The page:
Saskatchewan puts up $5M for trials of controversial MS liberation treatment

SASKATOON — The Saskatchewan government is putting its money where its mouth is by ponying up $5 million for clinical trials of a controversial multiple sclerosis treatment.

SASKATOON — The Saskatchewan government is putting its money where its mouth is by ponying up $5 million for clinical trials of a controversial multiple sclerosis treatment.

The province says the first step will be to establish an expert advisory panel on the so-called liberation therapy by early November and develop a call for proposals. It’s expected that a research team will be chosen early next year and a process leading to clinical trials will be announced by April.

Premier Brad Wall said in July that Saskatchewan would help pay for clinical trials despite a lack of scientific evidence that liberation therapy works.

Wall said that’s what the funding will help determine.

“People in Saskatchewan are spending a lot of their own money. They’re in some cases raising money through bake sales and getting support from friends and families to go to far away places to have this treatment done,” he said Tuesday in a phone interview from Saskatoon.

“What we’re saying in Saskatchewan is, those people, those patients and those families deserve some answers to find out if there is some real hope here for symptom relief and maybe something bigger.”

However, MS sufferers should not rush to line up for trials.

The province says until a research team has been announced, there is no list or requirement for patients to register their interest in participating. Neither the Ministry of Health nor the Saskatchewan Health Research Foundation will collect information about a patient’s future interest. That role lies solely with the successful research team.

The actual start of clinical trials will depend on the research team’s plan and timeline.

Provincial and territorial health ministers said at their meeting last month that liberation therapy is a top priority. Several have since set aside money for studies or future clinical trials.

Wall said Saskatchewan should be leading the way because it has the highest rate of multiple sclerosis among provinces.

“We understand there’s some controversy, but we’re prepared to take the next step with the research community helping us.”

Liberation therapy involves unblocking narrowed neck veins using a procedure called balloon angioplasty. The treatment was developed by Italian vascular specialist Dr. Paolo Zamboni. He has hypothesized that MS may be caused by a narrowing and twisting of veins that drain blood from the brain. It’s a condition he has dubbed CCSVI, or chronic cerebrospinal venous insufficiency.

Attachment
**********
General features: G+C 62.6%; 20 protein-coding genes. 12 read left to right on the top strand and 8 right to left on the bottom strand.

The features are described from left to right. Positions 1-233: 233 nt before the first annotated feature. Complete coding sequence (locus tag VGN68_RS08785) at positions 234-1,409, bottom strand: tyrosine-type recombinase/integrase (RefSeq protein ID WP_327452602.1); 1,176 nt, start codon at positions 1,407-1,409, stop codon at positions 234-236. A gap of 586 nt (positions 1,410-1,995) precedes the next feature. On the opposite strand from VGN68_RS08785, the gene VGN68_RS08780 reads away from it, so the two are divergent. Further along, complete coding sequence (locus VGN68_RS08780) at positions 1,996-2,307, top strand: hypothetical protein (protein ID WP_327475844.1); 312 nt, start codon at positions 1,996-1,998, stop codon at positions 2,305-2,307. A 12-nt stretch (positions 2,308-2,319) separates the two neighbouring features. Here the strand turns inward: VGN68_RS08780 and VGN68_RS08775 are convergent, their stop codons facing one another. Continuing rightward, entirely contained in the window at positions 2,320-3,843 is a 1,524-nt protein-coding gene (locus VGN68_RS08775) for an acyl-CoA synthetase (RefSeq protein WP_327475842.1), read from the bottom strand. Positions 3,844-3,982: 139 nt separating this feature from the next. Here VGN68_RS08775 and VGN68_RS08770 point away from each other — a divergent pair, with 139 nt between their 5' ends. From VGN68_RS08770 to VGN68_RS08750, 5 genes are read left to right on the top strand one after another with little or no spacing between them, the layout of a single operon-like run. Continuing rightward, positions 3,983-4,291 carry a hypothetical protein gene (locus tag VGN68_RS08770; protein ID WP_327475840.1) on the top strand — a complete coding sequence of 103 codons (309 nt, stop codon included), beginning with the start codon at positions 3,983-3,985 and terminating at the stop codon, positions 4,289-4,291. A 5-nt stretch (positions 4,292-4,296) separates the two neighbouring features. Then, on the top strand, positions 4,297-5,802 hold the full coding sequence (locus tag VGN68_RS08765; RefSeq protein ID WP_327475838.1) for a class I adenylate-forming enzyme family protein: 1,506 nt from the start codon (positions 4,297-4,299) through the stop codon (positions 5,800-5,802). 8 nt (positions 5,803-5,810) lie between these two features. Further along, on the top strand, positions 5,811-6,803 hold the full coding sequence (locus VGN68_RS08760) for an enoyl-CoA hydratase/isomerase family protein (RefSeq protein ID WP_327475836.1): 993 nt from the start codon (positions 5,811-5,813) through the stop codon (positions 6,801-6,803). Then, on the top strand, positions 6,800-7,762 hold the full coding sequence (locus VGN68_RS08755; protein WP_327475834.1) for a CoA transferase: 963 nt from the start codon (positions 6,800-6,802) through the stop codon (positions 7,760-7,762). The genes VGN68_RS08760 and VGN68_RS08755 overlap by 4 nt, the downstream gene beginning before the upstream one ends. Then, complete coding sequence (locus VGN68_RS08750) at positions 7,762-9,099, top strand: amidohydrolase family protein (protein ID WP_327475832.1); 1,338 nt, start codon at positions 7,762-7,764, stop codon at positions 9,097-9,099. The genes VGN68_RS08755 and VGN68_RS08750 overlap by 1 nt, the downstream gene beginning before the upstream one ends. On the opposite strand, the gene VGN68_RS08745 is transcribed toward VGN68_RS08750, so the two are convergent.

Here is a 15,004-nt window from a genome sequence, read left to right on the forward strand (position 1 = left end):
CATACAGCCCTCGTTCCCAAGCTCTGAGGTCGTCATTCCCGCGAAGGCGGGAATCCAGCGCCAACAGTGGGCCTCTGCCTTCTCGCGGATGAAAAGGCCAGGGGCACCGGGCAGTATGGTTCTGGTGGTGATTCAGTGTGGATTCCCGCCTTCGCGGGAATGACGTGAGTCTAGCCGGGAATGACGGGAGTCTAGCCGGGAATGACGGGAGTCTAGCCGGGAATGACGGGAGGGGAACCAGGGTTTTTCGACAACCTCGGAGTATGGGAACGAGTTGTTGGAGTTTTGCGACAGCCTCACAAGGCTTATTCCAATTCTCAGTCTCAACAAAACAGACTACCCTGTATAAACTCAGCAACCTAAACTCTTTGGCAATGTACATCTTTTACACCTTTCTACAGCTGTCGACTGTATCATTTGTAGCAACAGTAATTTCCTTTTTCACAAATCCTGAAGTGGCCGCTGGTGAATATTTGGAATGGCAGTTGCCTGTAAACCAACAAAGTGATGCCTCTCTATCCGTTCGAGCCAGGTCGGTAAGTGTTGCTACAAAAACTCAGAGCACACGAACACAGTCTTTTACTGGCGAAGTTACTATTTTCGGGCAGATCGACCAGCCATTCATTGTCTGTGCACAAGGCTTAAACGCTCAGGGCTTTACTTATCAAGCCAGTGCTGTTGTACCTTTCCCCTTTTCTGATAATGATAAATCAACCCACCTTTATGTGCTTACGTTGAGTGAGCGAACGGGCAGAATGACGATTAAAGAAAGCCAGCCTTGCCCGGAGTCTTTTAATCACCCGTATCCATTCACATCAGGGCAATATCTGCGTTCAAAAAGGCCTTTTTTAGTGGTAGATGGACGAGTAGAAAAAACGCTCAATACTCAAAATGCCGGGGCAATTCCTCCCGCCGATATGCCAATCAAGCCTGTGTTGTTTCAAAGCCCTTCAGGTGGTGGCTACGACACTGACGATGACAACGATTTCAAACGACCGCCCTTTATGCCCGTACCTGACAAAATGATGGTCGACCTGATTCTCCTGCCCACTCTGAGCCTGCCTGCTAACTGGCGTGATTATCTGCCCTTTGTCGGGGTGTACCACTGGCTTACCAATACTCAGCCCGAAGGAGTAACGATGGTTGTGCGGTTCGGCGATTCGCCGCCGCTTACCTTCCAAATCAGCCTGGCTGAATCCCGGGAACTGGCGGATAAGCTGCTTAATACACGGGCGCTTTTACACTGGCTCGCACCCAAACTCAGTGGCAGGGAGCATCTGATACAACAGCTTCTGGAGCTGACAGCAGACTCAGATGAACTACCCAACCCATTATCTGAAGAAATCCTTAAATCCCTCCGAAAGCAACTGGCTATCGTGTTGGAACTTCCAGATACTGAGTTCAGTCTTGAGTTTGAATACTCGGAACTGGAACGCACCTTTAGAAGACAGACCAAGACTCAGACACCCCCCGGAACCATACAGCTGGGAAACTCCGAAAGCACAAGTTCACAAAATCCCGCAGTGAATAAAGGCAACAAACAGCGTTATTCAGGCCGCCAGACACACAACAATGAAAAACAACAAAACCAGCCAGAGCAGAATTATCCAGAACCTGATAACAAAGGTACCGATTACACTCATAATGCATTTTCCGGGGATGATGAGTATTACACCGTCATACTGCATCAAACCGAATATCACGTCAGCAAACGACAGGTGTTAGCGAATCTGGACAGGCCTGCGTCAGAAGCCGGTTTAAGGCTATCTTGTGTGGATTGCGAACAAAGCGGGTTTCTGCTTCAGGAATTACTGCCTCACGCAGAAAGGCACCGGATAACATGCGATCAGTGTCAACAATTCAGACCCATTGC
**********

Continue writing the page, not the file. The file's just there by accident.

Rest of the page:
Some patients have posted testimonials on websites, in chat rooms and in YouTube videos, saying the liberation procedure has reduced their symptoms.

Multiple sclerosis has long been viewed as an autoimmune disease, so Zamboni’s contention that it is caused by vascular anomalies has been hotly debated. Many medical experts are urging caution. Dr. Paul Hebert, a critical-care physician and editor-in-chief of the Canadian Medical Association Journal, has said that manipulating veins can be dangerous and there is no established link between venous blockages and MS.

The Multiple Sclerosis Society of Canada said Tuesday that it’s thrilled with the funding announcement from Saskatchewan.

“This will no doubt help the MS community come closer to the answers that everyone is yearning for on this important topic,” Yves Savoie, the society’s president and CEO, said in a phone interview from Toronto.

But Savoie also cautioned that there are no details yet about how the research team will be selected or how scientific rigour and independence will be maintained. Researchers also need a reliable imaging method to determine if a person’s neck veins are indeed blocked, he said.

“Knowing how to get a reliable image of the anatomical blockage that we are talking about … is actually a fundamental building block to doing a trial to examine the potential efficacy of treatments to unblock the vessel,” said Savoie.

“At the end of the day, if you do a treatment trial to look at unblocking the veins, and you’re not sure of whether or not they’re blocked in the first place, you could bias your results.”